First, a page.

Many of world’s countries have their own unique currency (like Pesso in Mexico) while some countries share a currency to simplify trading with key geographical partners (like Euro in Europe). Knowing how to read them is perhaps first skill you must have, before entering the market.
Simple Rule On How To Read Currency Pairs
Currencies are traded in pairs as their value is relative to one another. The pair system might seem daunting at first but it’s extremely simple – you will learn it the fastest on a real-time forex simulator.
The first currency shown is the controlling one in terms of placing your order. So if you see EUR/USD then you are always choosing to buy or sell the first currency (Euro) against the second currency (U.S. Dollar).
Majors are widely traded by beginners and professionals alike. This is because they have the most liquidity, lowest spreads and the broadest range of movements. Unlike small currencies, majors are generally more stable. The economic and political institutions of these nations are generally long established and predictable compared to other nations.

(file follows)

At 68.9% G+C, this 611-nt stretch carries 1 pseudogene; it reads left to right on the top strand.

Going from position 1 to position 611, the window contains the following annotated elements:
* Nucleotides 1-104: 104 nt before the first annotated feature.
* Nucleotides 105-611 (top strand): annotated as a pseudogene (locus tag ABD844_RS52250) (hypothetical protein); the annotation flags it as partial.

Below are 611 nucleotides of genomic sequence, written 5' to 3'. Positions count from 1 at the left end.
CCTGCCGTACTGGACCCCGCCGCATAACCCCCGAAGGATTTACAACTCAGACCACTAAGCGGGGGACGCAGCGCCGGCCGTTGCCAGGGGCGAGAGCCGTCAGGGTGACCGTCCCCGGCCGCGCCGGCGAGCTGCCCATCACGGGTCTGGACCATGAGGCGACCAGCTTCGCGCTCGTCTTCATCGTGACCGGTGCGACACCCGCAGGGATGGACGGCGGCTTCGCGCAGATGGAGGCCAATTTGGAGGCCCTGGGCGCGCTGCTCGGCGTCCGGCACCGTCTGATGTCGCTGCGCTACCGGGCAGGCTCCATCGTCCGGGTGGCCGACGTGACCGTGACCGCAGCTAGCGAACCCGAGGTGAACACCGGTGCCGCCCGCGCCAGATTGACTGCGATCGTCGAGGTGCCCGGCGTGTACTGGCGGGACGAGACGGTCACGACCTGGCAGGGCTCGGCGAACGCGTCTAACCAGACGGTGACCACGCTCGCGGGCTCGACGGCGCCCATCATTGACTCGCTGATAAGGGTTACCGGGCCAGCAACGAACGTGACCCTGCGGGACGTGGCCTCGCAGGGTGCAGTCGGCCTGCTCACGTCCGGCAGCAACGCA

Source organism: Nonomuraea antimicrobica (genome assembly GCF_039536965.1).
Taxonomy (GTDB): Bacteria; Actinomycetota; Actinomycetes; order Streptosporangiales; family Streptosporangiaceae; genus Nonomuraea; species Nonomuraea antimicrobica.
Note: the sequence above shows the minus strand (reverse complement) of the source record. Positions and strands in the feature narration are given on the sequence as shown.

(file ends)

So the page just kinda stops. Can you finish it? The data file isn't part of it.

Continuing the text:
The crosses are any currency pair that doesn’t feature the USD and they do not hold any less profit potential than the majors. Too much US Dollar exposure can lead to all your trades heading in the same direction, a big problem if that direction is against you. Two examples of great crosses are GBP/AUD and EUR/CAD. They are both significant pairs which will provide you some shelter if you are uncertain about the direction of the USD.
The “Exotic” currency pairs are less traded and so much more costly to buy or sell. Don’t let the cost put you off, because many of the greatest traders of all time made their fortunes with exotics. For example, one of the 5 greatest forex traders, George Soros gained $800 million profit from selling Thai Baht (THB) in 1997 Asian crisis. In situations like these never shy away from great chances of success, just because fewer speculators are aiming at them. It just means you’ve outsmarted others.